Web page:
3. When the heavy cream & buttermilk comes to JUST under a boil, turn the heat off and drizzle in a little bit of the hot liquid into the egg mixture. While it's going in, be sure that you're whisking. You want to add it all in small amounts and whisk rapidly otherwise you'll end up with some scrambled eggs. If you're nervous, I'd recommend using a stand mixer. Finishing adding in the hot liquid and whisking until everything is in and combined. If you think you made some bits of scrambled egg, strain it.
4. Pour the whisked contents back into the bot. Turn the burner on high and whisk constantly. There will be a lot of bubbles on top. This is normal. As the heat and eggs work their magic to thicken everything, the cornstarch will also be getting to work. Soon, those bubbles will give way and you'll see it's all getting very thick. Stop whisking for a couple seconds to see if it's all bubbling. If it is, keep whisking for another 30 seconds. You want to be sure to boil the starchy taste out and also make sure the heat make the cornstarch do its thing.
5. The last step is easy. Remove from the heat. If you're worried about burning, scrape the contents into a clean bowl. But it's not necessary. Add the rest of the ingredients and whisk until smooth. Chill until ready to use.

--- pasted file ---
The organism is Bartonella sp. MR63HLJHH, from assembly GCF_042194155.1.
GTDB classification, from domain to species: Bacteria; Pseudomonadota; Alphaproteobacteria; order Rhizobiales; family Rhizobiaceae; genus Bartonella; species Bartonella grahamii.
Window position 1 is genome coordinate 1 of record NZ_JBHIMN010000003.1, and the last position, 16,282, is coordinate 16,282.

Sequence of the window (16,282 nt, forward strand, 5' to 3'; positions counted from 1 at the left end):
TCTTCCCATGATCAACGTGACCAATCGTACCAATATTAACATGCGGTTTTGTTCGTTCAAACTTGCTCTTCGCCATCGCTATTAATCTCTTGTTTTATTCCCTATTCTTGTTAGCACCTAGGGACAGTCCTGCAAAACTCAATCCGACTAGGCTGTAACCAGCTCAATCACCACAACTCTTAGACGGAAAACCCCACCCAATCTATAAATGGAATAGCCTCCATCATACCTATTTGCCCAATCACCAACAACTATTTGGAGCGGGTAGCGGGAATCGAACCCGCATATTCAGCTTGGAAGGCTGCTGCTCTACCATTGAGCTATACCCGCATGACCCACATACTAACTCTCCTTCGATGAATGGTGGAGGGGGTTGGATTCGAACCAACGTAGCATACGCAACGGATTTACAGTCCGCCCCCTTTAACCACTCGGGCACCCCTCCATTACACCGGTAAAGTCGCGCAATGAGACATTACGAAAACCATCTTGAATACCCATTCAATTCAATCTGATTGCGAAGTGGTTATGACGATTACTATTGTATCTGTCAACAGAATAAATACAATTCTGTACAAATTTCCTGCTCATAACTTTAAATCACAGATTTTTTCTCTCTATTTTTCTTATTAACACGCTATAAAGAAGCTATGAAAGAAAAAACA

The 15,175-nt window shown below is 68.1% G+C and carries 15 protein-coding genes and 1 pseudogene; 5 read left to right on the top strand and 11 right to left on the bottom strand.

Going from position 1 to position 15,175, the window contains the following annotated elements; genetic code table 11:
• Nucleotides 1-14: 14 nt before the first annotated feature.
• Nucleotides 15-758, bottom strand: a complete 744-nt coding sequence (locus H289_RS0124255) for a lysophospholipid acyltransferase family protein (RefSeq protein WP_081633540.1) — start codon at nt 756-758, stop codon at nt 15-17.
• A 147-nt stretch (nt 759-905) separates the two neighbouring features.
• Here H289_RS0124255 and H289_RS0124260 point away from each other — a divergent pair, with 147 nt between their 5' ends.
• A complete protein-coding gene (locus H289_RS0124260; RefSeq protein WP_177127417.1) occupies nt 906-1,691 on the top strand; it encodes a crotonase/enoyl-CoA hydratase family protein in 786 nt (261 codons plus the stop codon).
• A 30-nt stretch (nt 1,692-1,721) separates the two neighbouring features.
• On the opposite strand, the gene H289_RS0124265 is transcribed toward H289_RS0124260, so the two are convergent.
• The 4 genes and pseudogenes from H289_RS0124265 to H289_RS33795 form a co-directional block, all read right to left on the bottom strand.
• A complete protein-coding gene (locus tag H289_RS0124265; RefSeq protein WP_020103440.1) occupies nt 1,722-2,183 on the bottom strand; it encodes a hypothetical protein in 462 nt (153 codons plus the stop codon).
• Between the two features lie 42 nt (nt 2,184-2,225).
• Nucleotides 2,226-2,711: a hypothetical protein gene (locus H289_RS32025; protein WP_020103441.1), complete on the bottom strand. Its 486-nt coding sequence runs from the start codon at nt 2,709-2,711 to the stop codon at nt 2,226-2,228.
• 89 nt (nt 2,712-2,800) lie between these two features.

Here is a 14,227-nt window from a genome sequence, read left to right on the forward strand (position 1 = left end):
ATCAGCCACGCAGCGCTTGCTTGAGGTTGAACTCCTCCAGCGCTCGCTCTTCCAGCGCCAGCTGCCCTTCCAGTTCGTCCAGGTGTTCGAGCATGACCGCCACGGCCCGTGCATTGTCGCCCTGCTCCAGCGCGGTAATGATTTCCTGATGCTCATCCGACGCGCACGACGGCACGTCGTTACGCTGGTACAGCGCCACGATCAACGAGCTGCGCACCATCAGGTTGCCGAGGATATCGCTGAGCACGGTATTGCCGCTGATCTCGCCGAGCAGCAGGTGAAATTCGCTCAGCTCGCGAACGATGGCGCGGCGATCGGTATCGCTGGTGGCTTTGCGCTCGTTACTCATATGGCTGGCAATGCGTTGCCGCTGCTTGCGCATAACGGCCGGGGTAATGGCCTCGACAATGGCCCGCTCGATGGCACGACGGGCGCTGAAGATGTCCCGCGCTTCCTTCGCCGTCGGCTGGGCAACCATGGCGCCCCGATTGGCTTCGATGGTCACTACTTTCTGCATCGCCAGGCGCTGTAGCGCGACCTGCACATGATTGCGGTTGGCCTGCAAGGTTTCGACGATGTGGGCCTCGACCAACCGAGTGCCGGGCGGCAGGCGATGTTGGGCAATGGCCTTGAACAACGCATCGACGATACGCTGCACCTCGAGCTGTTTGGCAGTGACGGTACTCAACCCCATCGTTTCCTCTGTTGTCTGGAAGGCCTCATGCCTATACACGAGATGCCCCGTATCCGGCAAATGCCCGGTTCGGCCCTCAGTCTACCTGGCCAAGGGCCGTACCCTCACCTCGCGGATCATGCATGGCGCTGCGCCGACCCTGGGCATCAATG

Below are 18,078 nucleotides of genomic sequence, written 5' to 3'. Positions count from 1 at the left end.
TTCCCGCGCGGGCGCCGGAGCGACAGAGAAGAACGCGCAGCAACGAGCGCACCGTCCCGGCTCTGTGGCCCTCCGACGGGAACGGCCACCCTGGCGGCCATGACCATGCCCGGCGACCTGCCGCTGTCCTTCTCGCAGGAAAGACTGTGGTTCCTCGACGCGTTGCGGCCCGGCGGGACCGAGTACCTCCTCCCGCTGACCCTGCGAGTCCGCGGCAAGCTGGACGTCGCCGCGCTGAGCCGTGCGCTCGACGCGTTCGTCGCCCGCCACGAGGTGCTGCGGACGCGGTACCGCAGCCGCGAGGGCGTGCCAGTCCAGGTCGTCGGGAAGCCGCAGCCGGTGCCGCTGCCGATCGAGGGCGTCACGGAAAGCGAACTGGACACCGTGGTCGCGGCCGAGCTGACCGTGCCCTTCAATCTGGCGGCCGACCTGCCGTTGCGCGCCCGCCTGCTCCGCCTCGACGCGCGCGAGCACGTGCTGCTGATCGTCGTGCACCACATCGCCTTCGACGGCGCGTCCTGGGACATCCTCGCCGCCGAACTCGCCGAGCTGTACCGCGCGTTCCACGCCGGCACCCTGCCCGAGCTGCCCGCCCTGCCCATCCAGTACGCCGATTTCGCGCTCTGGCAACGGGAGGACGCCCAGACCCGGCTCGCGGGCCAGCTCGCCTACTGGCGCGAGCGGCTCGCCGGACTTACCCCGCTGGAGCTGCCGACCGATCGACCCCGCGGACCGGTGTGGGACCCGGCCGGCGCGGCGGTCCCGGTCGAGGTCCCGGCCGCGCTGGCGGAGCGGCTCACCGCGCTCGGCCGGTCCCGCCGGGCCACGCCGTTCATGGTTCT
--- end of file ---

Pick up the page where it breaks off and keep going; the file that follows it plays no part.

Streusel

1. Preheat your oven to 350ºF. In the bowl of a stand mixer, combine the butter, sugars and cinnamon. Attach the paddle and let it cream away. Let it go until it's nice and fluffy.
2. Turn the mixer off and add in the flour, oats and baking soda. Mix on low speed until everything is incorporated.
3. Line a sheet pan with parchment paper. Break up the dough by hand and scatter over the pan. Try not to have too many big clumps. If it feels too crowded, split the streusel up over two sheet pans.
4. Bake in the oven for 15–20 minutes, until the streusel is browned and no longer soft and doughy. It will dry out more as it cools, so a tiny bit of softness is ok. After it's cooled break up by hand or smash with a rolling pin. Using a food processor will make it too fine.

Braised Apples

1. Add everything to a large pot except for the apples. Bring to a boil
2. While the liquid is coming to a boil, peel and core the apples. Cut them into a 1/4-inch dice. (I sometimes wait to start bringing the liquid to a boil until I'm at the dicing stage.)
3. When the liquid is boiling, add the diced apples in and stir. Turn the heat down to medium and stir occasionally until the apples have started to soften. These will take about 5 minutes, maybe less, maybe more, depending on the apples you use. Don't let it go too long otherwise you'll end up with apple sauce.
4. Find a large chunk of apple and test it. If it's holding the shape but a little soft, it's done. The residual heat will continue to cook the apples. So turn the heat off the stove. Place a strainer over a bowl and dump the contents of the pot into the strainer. Give it a stir every now and then until liquid stops dripping off. (Save both things. You can cook more apples in the same liquid or thin out with water or more cider and add it to drinks.)